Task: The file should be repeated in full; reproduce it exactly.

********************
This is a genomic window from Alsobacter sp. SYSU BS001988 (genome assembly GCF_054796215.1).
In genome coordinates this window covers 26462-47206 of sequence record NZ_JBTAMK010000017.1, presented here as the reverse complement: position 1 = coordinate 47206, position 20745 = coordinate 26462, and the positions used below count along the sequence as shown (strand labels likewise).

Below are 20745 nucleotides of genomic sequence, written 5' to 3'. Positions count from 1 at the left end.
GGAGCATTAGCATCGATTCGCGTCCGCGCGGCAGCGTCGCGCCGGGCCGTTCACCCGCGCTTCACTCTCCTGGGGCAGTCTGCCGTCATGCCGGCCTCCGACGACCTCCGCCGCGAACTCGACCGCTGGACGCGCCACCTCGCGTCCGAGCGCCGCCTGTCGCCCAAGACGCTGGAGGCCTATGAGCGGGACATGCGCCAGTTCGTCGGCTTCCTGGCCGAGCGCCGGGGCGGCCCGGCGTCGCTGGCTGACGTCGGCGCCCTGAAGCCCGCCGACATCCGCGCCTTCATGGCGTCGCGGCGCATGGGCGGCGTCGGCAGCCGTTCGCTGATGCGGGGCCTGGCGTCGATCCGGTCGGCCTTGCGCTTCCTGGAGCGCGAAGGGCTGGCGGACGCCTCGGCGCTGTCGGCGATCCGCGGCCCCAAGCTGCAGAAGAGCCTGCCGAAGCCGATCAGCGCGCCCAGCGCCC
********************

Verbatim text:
This is a genomic window from Alsobacter sp. SYSU BS001988 (genome assembly GCF_054796215.1).
In genome coordinates this window covers 26462-47206 of sequence record NZ_JBTAMK010000017.1, presented here as the reverse complement: position 1 = coordinate 47206, position 20745 = coordinate 26462, and the positions used below count along the sequence as shown (strand labels likewise).

Below are 20745 nucleotides of genomic sequence, written 5' to 3'. Positions count from 1 at the left end.
GGAGCATTAGCATCGATTCGCGTCCGCGCGGCAGCGTCGCGCCGGGCCGTTCACCCGCGCTTCACTCTCCTGGGGCAGTCTGCCGTCATGCCGGCCTCCGACGACCTCCGCCGCGAACTCGACCGCTGGACGCGCCACCTCGCGTCCGAGCGCCGCCTGTCGCCCAAGACGCTGGAGGCCTATGAGCGGGACATGCGCCAGTTCGTCGGCTTCCTGGCCGAGCGCCGGGGCGGCCCGGCGTCGCTGGCTGACGTCGGCGCCCTGAAGCCCGCCGACATCCGCGCCTTCATGGCGTCGCGGCGCATGGGCGGCGTCGGCAGCCGTTCGCTGATGCGGGGCCTGGCGTCGATCCGGTCGGCCTTGCGCTTCCTGGAGCGCGAAGGGCTGGCGGACGCCTCGGCGCTGTCGGCGATCCGCGGCCCCAAGCTGCAGAAGAGCCTGCCGAAGCCGATCAGCGCGCCCAGCGCCC